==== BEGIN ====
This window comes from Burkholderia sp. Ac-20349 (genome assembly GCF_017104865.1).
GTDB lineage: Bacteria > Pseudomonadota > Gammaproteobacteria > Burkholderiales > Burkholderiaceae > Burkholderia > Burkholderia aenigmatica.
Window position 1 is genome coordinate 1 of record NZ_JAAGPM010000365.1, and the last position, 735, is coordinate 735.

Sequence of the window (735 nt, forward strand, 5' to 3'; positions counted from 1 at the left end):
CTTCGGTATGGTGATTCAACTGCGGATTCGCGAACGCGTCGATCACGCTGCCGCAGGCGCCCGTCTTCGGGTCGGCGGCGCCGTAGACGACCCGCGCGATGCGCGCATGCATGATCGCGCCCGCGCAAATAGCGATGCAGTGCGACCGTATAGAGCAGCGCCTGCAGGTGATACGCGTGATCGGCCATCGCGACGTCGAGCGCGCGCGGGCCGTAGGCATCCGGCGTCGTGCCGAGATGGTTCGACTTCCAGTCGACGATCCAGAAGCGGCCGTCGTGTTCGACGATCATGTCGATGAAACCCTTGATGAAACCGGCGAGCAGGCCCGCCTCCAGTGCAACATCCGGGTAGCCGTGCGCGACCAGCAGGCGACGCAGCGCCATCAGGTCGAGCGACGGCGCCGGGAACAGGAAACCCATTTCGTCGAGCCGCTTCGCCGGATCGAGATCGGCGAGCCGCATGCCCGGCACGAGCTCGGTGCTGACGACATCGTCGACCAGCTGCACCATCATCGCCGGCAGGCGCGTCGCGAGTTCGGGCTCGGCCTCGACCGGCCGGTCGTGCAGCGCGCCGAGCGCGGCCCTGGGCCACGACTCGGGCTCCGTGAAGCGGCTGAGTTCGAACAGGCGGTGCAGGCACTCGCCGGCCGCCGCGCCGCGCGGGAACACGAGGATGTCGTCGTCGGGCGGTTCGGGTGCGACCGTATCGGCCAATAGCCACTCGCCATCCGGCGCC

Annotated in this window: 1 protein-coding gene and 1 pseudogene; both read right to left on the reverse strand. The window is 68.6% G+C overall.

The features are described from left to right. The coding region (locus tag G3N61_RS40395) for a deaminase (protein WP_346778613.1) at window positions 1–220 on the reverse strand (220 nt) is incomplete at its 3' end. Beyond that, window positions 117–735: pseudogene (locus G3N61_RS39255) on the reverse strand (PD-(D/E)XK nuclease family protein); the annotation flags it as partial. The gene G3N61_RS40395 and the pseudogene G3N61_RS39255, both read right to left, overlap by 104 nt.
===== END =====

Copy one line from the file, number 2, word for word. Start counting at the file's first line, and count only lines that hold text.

GTDB lineage: Bacteria > Pseudomonadota > Gammaproteobacteria > Burkholderiales > Burkholderiaceae > Burkholderia > Burkholderia aenigmatica.